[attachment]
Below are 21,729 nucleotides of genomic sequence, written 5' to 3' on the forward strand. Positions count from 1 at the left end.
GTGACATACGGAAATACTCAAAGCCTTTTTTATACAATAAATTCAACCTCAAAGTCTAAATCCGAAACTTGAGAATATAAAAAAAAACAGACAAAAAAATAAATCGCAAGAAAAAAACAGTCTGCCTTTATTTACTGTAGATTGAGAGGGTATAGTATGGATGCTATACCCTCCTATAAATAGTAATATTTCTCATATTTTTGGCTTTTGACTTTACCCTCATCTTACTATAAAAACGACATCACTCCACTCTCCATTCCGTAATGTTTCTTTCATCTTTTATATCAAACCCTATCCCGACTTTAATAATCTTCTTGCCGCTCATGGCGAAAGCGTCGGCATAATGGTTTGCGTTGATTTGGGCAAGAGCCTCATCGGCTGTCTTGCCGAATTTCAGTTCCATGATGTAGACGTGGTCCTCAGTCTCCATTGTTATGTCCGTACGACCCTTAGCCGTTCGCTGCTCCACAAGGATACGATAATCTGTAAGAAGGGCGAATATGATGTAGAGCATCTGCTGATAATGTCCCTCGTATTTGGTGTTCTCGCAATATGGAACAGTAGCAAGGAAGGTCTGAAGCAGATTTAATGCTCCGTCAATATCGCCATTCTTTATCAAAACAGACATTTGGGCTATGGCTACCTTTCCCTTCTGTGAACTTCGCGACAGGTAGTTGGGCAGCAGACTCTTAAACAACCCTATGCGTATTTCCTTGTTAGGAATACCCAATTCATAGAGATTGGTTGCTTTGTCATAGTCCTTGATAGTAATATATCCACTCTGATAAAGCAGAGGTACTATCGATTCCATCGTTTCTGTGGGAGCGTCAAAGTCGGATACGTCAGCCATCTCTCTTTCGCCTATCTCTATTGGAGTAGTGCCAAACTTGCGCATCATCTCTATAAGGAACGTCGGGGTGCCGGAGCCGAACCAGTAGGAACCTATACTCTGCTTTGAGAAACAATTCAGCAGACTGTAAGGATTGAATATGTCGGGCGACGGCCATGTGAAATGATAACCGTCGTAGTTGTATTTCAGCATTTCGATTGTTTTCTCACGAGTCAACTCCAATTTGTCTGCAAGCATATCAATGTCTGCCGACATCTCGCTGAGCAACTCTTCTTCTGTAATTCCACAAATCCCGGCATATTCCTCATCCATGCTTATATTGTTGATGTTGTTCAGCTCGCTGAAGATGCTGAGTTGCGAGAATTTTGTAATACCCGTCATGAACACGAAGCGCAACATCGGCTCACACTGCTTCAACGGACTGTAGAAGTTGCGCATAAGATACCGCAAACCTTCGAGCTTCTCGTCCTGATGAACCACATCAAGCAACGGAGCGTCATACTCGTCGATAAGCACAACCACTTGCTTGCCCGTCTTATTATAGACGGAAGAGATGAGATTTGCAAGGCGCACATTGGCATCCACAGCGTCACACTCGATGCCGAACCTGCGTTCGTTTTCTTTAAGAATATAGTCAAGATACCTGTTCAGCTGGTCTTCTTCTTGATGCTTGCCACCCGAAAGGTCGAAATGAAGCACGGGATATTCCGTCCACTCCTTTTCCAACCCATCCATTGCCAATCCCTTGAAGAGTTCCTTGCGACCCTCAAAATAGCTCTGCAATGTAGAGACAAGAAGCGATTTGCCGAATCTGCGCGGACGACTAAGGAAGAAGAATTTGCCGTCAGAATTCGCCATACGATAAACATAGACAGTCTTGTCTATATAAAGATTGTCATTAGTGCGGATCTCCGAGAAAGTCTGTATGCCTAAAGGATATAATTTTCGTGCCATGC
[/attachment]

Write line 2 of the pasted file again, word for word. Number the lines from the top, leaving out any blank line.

GTGACATACGGAAATACTCAAAGCCTTTTTTATACAATAAATTCAACCTCAAAGTCTAAATCCGAAACTTGAGAATATAAAAAAAAACAGACAAAAAAATAAATCGCAAGAAAAAAACAGTCTGCCTTTATTTACTGTAGATTGAGAGGGTATAGTATGGATGCTATACCCTCCTATAAATAGTAATATTTCTCATATTTTTGGCTTTTGACTTTACCCTCATCTTACTATAAAAACGACATCACTCCACTCTCCATTCCGTAATGTTTCTTTCATCTTTTATATCAAACCCTATCCCGACTTTAATAATCTTCTTGCCGCTCATGGCGAAAGCGTCGGCATAATGGTTTGCGTTGATTTGGGCAAGAGCCTCATCGGCTGTCTTGCCGAATTTCAGTTCCATGATGTAGACGTGGTCCTCAGTCTCCATTGTTATGTCCGTACGACCCTTAGCCGTTCGCTGCTCCACAAGGATACGATAATCTGTAAGAAGGGCGAATATGATGTAGAGCATCTGCTGATAATGTCCCTCGTATTTGGTGTTCTCGCAATATGGAACAGTAGCAAGGAAGGTCTGAAGCAGATTTAATGCTCCGTCAATATCGCCATTCTTTATCAAAACAGACATTTGGGCTATGGCTACCTTTCCCTTCTGTGAACTTCGCGACAGGTAGTTGGGCAGCAGACTCTTAAACAACCCTATGCGTATTTCCTTGTTAGGAATACCCAATTCATAGAGATTGGTTGCTTTGTCATAGTCCTTGATAGTAATATATCCACTCTGATAAAGCAGAGGTACTATCGATTCCATCGTTTCTGTGGGAGCGTCAAAGTCGGATACGTCAGCCATCTCTCTTTCGCCTATCTCTATTGGAGTAGTGCCAAACTTGCGCATCATCTCTATAAGGAACGTCGGGGTGCCGGAGCCGAACCAGTAGGAACCTATACTCTGCTTTGAGAAACAATTCAGCAGACTGTAAGGATTGAATATGTCGGGCGACGGCCATGTGAAATGATAACCGTCGTAGTTGTATTTCAGCATTTCGATTGTTTTCTCACGAGTCAACTCCAATTTGTCTGCAAGCATATCAATGTCTGCCGACATCTCGCTGAGCAACTCTTCTTCTGTAATTCCACAAATCCCGGCATATTCCTCATCCATGCTTATATTGTTGATGTTGTTCAGCTCGCTGAAGATGCTGAGTTGCGAGAATTTTGTAATACCCGTCATGAACACGAAGCGCAACATCGGCTCACACTGCTTCAACGGACTGTAGAAGTTGCGCATAAGATACCGCAAACCTTCGAGCTTCTCGTCCTGATGAACCACATCAAGCAACGGAGCGTCATACTCGTCGATAAGCACAACCACTTGCTTGCCCGTCTTATTATAGACGGAAGAGATGAGATTTGCAAGGCGCACATTGGCATCCACAGCGTCACACTCGATGCCGAACCTGCGTTCGTTTTCTTTAAGAATATAGTCAAGATACCTGTTCAGCTGGTCTTCTTCTTGATGCTTGCCACCCGAAAGGTCGAAATGAAGCACGGGATATTCCGTCCACTCCTTTTCCAACCCATCCATTGCCAATCCCTTGAAGAGTTCCTTGCGACCCTCAAAATAGCTCTGCAATGTAGAGACAAGAAGCGATTTGCCGAATCTGCGCGGACGACTAAGGAAGAAGAATTTGCCGTCAGAATTCGCCATACGATAAACATAGACAGTCTTGTCTATATAAAGATTGTCATTAGTGCGGATCTCCGAGAAAGTCTGTATGCCTAAAGGATATAATTTTCGTGCCATGC